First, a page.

WASHINGTON - An anonymous caller from Oklahoma's Indian country scored a journalistic coup on the morning of March 5, questioning three members of the Bush cabinet about their relations with tribal governments.
The three, Interior Secretary Gale Norton, Agriculture Secretary Ann Veneman and Environmental Protection Agency Administrator Christie Todd Whitman, were making a joint appearance on the C-Span morning call-in show, discussing their overlapping jurisdictions.
EPA Administrator Whitman, a former governor of New Jersey, carried the ball on the answer. She affirmed the "government-to-government" relation with sovereign tribes. Her agency, she said, was committed to providing technical support to tribal environmental programs. "Many tribes work without technical experts," she said. "We provide expertise to deal with environmental issues."
"We do a lot," she said.
Norton acknowledged the pervasive role of her department, which includes the BIA, but focused on a program to protect the environment on Indian reservations. She said it sought to preserve tribal natural resources in accord with cultural values. She yielded quickly to Whitman.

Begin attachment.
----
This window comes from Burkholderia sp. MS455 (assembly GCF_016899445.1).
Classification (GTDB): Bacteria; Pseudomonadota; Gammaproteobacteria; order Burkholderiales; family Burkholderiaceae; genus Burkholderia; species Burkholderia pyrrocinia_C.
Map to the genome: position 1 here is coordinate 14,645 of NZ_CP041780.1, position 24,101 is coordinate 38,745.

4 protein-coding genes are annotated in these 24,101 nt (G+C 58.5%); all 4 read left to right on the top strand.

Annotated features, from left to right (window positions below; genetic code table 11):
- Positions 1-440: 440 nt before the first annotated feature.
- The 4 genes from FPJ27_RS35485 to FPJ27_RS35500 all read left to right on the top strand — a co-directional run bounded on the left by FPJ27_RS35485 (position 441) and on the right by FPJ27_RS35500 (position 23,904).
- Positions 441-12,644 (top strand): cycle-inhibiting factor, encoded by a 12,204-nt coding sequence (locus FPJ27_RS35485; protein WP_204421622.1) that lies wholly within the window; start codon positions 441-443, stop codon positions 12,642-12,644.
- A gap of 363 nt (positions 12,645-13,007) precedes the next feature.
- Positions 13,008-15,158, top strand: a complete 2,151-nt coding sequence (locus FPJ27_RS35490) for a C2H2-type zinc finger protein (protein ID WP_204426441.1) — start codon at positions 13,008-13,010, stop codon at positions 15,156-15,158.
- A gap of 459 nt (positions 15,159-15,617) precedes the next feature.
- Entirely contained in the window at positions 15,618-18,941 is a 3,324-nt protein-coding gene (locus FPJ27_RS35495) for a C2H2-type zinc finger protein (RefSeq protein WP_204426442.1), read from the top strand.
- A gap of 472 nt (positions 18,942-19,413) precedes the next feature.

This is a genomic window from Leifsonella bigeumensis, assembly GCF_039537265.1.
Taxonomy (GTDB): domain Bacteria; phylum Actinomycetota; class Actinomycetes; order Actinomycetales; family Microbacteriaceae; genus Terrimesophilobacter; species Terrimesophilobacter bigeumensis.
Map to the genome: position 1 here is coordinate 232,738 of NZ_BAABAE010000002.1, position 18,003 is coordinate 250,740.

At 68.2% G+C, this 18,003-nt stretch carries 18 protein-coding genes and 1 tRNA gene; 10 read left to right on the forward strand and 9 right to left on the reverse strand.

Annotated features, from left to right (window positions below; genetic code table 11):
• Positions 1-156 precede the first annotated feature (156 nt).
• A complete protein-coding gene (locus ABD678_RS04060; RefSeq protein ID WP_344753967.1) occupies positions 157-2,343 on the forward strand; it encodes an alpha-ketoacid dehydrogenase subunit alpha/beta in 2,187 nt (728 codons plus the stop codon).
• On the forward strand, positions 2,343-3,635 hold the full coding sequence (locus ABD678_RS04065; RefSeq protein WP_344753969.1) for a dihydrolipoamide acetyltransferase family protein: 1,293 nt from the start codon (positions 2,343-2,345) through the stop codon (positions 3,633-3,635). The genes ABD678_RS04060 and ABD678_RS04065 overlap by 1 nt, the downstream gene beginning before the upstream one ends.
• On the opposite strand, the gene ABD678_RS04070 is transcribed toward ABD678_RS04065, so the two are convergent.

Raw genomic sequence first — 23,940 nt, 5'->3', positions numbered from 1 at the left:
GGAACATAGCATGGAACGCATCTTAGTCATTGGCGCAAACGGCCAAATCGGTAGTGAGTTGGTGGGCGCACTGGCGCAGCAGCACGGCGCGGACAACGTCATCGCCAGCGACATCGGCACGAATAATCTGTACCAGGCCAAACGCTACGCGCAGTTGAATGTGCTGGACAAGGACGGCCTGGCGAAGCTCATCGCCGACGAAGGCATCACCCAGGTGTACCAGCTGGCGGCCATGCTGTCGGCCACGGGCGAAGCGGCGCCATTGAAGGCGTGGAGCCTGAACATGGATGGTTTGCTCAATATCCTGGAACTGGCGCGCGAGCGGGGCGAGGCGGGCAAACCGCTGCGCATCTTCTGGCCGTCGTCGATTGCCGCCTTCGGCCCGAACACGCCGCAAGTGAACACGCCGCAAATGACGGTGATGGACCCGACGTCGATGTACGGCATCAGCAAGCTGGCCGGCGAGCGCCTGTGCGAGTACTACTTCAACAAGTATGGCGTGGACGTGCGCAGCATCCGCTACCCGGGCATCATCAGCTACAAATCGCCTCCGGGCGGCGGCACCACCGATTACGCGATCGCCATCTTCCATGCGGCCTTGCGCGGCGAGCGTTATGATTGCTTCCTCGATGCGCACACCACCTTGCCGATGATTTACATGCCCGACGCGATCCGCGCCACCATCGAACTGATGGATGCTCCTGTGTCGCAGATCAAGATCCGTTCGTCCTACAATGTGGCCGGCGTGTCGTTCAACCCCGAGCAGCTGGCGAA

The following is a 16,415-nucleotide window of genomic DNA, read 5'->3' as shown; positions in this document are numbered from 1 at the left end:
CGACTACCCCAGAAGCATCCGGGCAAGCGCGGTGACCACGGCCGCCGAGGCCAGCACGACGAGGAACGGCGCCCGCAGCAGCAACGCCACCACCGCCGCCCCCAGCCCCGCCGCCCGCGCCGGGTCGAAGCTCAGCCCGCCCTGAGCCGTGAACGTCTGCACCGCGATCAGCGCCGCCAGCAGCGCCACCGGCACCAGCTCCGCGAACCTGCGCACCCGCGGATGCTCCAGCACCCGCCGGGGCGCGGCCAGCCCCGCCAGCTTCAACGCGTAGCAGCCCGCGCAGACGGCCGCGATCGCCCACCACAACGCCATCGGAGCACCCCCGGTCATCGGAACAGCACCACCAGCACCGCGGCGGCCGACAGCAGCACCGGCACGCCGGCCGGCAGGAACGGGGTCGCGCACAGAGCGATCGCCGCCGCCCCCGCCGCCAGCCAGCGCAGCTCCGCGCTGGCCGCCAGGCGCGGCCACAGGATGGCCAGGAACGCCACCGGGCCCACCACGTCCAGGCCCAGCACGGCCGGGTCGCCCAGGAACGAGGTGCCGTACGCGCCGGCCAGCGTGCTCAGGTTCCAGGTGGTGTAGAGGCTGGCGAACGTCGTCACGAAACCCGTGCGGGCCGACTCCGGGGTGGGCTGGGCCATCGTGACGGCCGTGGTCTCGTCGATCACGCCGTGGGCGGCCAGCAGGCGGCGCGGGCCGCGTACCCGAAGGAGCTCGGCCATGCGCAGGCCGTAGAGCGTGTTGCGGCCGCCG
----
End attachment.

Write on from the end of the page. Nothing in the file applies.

Agriculture Secretary Veneman didn't make a substantive answer but gave out the department Web site as a source for further information.
One other caller raised an Indian issue. A local activist from Madera County, Calif., complained that government studies on a large Indian casino in construction for his town were suppressing information on traffic patterns. (The caller was apparently referring to the Chukchansi Gold Resort and Casino planned by the Picayune Rancheria of Chukchansi Indians and expected to open on June 24.) He said he had learned that an agreement between the tribe and the county government would route the incoming automobiles through his street.